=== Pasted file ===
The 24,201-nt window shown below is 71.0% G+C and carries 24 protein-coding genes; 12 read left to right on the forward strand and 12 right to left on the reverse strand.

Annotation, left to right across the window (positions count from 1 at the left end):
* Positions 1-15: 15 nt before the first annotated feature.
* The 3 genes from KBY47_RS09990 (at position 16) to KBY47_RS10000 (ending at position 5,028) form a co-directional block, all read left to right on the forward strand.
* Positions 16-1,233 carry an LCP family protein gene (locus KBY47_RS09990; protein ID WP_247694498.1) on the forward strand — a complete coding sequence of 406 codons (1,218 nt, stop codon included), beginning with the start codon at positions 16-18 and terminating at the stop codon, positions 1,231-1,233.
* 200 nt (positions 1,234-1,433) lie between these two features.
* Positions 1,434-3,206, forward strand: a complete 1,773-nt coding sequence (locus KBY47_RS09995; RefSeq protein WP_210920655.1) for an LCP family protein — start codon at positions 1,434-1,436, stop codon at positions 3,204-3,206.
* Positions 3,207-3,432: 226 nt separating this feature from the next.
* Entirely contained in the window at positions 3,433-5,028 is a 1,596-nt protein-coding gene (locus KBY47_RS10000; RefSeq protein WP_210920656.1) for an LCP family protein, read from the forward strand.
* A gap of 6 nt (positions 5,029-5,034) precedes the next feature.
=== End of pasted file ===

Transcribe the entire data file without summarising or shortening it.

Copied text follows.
The 24,201-nt window shown below is 71.0% G+C and carries 24 protein-coding genes; 12 read left to right on the forward strand and 12 right to left on the reverse strand.

Annotation, left to right across the window (positions count from 1 at the left end):
* Positions 1-15: 15 nt before the first annotated feature.
* The 3 genes from KBY47_RS09990 (at position 16) to KBY47_RS10000 (ending at position 5,028) form a co-directional block, all read left to right on the forward strand.
* Positions 16-1,233 carry an LCP family protein gene (locus KBY47_RS09990; protein ID WP_247694498.1) on the forward strand — a complete coding sequence of 406 codons (1,218 nt, stop codon included), beginning with the start codon at positions 16-18 and terminating at the stop codon, positions 1,231-1,233.
* 200 nt (positions 1,234-1,433) lie between these two features.
* Positions 1,434-3,206, forward strand: a complete 1,773-nt coding sequence (locus KBY47_RS09995; RefSeq protein WP_210920655.1) for an LCP family protein — start codon at positions 1,434-1,436, stop codon at positions 3,204-3,206.
* Positions 3,207-3,432: 226 nt separating this feature from the next.
* Entirely contained in the window at positions 3,433-5,028 is a 1,596-nt protein-coding gene (locus KBY47_RS10000; RefSeq protein WP_210920656.1) for an LCP family protein, read from the forward strand.
* A gap of 6 nt (positions 5,029-5,034) precedes the next feature.